As I explained briefly in Part 1 the current situation in Libya makes it impossible to fly from Libyan airports so in order to reach the UK we had to fly from Tunis Airport.

living abroad

Details of the journey

Length: 450 km

Travel Time: should have been 6 hours was 8 hours

Transport: train

Travel Tips: young children do not pay to take the train but that means they ‘re not entitled to a seat and when it gets packed you have to take them on your lap. With the heat and for that long it’s just too much so buy them a ticket.

With a plane to catch around noon on the 5th it was necessary to leave Gabes a day early and spend the night in Tunis. We left our own car behind and therefore needed public transport and we first opted for a louage but for some reason my husband thought it would be better to take the train.

living abroad
Louages are 7-9 seaters very popular for long distance travels and with people who don’t own a car.

I had taken the night train to Tunis the year before and I remember all too clearly the journey: 6 hours in a crowded train without any AC, bad smells, no leg room whatsoever but plenty cockroaches… enough said. I wasn’t really keen to try that again but my husband booked some 1st class tickets and assured me they had AC and it would be fine.

It turned out to be not quite as bad as the previous trip but can’t say it was good either. We did get more room and no roaches the AC was working ok but as usual the train was beyond packed and our leg room soon had to be given up for other people’s luggage and children. A lady with 3 children ended up taking my son’s seat and promptly dropped her heavy melons on my feet. However the lady and her girls were nice and we chatted a bit with broken Arabic and French, shared our sandwiches and swapped some stories.

In the end the train arrived almost 2 hours late and we were all dead tired. At the station we struggled to find a taxi. This is not the first time we have trouble getting a taxi in Tunis. Those guys are very picky and choose their customers as they please and if they do take you they will rip you off especially at midnight without another taxi in sight. We hadn’t booked a hotel so we just drove to the Carlton on Avenue Bourguiba where we had stayed before (excellent service and prices, ideal location in city centre and very friendly staff) but they had no room left. However they offered to drive us to another hotel not far free of charge.

Let’s just say that next time I will book us a room at the Carlton. That other hotel was more expensive and the service terrible (I’m a little fussy it’s true but when you come into the room and the floor is dirty it doesn’t give the right impression): rooms barely clean, broken furniture, no WiFi and breakfast was a small selection of bland tasteless food. Not even drinking water! we had to pay 2 dinars for a small bottle of mineral water. A hotel I won’t be coming back to but at least we managed to catch some sleep and a long bath in the morning which is good.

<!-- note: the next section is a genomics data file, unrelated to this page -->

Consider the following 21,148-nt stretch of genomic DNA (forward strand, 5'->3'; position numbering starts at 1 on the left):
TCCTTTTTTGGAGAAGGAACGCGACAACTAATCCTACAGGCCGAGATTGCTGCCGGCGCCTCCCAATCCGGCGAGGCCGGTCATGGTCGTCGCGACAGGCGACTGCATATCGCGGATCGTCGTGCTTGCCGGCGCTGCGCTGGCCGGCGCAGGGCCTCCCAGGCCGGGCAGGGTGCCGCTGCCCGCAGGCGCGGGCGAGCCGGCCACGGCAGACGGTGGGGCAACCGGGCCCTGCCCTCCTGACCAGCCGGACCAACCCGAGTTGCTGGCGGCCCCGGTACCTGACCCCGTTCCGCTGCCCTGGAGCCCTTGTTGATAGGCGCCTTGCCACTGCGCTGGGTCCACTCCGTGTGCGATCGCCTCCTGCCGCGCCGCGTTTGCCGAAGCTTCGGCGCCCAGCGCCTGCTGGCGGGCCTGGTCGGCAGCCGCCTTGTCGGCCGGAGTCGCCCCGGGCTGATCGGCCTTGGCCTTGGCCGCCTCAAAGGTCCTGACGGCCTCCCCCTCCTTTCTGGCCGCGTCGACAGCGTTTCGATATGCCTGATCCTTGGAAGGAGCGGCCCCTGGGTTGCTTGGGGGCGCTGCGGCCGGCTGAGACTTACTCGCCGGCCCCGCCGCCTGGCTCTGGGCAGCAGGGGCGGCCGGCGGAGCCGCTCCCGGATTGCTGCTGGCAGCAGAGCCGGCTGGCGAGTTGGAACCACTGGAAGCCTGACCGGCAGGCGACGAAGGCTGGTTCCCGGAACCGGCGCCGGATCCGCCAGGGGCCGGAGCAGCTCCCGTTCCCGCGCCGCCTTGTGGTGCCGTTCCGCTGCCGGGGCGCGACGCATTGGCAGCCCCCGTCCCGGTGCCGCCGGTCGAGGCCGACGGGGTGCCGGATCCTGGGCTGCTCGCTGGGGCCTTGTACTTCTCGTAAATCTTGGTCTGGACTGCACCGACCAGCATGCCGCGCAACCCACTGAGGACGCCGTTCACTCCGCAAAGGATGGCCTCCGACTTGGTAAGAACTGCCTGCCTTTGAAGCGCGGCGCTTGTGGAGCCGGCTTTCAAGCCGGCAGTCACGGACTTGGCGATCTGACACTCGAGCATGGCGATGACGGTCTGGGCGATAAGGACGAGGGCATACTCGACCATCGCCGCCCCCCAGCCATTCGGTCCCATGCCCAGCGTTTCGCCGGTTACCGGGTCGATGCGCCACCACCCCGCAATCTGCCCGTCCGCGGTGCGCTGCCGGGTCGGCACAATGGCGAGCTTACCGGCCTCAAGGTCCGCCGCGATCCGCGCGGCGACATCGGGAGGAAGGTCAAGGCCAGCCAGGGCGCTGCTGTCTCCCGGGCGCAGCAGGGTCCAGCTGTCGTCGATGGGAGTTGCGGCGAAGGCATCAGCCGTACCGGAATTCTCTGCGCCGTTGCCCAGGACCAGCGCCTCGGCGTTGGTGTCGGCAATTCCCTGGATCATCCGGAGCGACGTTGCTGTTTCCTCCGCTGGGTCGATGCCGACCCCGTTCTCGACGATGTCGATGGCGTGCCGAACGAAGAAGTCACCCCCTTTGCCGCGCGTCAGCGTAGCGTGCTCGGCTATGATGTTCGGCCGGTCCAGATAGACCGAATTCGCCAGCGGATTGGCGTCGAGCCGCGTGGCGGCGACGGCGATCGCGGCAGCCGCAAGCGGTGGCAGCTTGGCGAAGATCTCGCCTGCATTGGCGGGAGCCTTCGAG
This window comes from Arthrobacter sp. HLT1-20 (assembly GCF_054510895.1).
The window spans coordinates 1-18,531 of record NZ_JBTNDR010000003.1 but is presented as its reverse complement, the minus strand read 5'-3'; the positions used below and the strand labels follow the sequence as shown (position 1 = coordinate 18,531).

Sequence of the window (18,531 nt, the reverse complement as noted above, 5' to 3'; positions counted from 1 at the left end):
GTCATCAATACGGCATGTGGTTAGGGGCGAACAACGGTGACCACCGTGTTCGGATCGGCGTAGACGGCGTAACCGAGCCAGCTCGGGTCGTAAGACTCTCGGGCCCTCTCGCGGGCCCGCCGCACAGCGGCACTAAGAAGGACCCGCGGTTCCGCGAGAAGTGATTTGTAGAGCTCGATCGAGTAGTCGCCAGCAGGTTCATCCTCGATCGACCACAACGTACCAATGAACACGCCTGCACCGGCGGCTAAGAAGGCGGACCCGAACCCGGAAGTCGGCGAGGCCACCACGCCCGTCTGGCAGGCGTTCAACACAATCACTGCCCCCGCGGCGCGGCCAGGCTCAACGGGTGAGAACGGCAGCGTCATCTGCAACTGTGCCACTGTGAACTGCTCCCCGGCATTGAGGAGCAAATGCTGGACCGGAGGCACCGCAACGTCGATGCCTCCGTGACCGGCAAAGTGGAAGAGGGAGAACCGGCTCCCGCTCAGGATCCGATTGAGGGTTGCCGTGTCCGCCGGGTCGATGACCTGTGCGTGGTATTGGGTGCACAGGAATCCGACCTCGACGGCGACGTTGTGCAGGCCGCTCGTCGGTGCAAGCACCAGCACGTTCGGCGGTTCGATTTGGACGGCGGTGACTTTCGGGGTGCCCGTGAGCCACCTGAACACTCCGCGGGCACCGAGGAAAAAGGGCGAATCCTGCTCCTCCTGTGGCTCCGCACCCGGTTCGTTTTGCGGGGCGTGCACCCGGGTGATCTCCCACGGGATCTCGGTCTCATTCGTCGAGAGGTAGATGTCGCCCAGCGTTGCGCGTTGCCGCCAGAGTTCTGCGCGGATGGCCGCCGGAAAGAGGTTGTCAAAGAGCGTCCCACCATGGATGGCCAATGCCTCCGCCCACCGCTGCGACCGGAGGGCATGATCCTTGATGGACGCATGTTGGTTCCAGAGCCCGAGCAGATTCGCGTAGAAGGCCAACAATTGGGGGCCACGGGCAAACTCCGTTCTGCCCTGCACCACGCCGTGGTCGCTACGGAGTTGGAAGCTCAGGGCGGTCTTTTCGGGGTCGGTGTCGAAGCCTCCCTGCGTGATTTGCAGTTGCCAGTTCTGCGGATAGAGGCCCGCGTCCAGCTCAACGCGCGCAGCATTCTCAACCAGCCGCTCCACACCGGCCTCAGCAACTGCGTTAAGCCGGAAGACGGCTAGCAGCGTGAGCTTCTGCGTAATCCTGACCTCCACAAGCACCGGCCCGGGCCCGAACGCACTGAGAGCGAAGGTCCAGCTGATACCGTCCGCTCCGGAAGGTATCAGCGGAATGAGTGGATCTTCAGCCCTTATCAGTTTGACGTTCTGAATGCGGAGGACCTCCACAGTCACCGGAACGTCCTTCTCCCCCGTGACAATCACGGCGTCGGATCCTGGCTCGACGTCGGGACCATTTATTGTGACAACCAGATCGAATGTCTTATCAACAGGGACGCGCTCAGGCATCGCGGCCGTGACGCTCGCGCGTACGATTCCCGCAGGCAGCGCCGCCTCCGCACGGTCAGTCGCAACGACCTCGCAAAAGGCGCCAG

We then booked a taxi to take us and our many suitcases to the airport. Once again dealing with taxis was not easy the driver initially refused to take us because of excess luggage then he wouldn’t accept the actual fees but insisted on charging us a flat “airport package” fee. After a lot of going back and forth it was getting late so we agreed to his fare. Still he grumbled and mumbled all the way about how greedy WE were?!?!

Budget

Train tickets x2: 50 dinars

Hotel room with breakfasts: 150 dinars (totally overpriced)

Taxis: 10 dinars (for a 5 minute drive) then another 10 dinars to the airport (actual meter fee was 4 dinars).

We are heading to the UK now flying to London Heathrow. We will spend our time in England between London and Birmingham in order to organise the last leg of our journey which should take us to our new expat destination.

Continue with the other posts in the On the Move Again Series:

living abroad

living abroad

living abroad

living abroad

 

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On the move again – Part 1/4 http://www.diaryofaserialexpat.com/on-the-move-again-part1/ http://www.diaryofaserialexpat.com/on-the-move-again-part1/#comments Thu, 31 Jul 2014 13:45:22 +0000 http://www.diaryofaserialexpat.com/?p=651 After many months job hunting we think we have found an opportunity that suits us and we are going to pursue it to see if it works. Fortunately moving and living abroad this time means travelling to 2 other countries before we reach our new destination. We start with a road trip first: out of Libya […]

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After many months job hunting we think we have found an opportunity that suits us and we are going to pursue it to see if it works. Fortunately moving and living abroad this time means travelling to 2 other countries before we reach our new destination. We start with a road trip first: out of Libya to Tunisia for a week of holidays with family.

The first part of the trip takes us from Zawia, Libya where we have been living for almost a year to Gabes in Tunisia.

living abroad

Road trip Part 1/4

Length: 450 km

Transport: own car

Travelling Time: 12 hours

Types of roads: mostly single lanes with a few fast sections

Travel Advice: fill up your tank way before the border as Libyans don’t want Tunisian crossing the border just to take petrol so while there are some petrol stations close to the border they are often closed especially to foreign cars. Crossing the border can take forever it took us 4 hours this time on a straight forward cross so allow plenty of time if you need to be in Tunisia at a certain time.

living abroad
Tunisian-Libyan border post of Ras Ejdeer

So that’s it, we have packed up all our things filled up the car and taken the road leaving early as we know crossing the border can be long. I hope we are leaving Zawia for good and while I know things are not 100% sure with our new plan I do hope it will work out. While life in Libya has been the source of a lot of discovery and knowledge, without counting a great boost to my CV, we feel that we can’t keep living there, and working for Zawia university is not something we want to continue doing (but that’s another topic).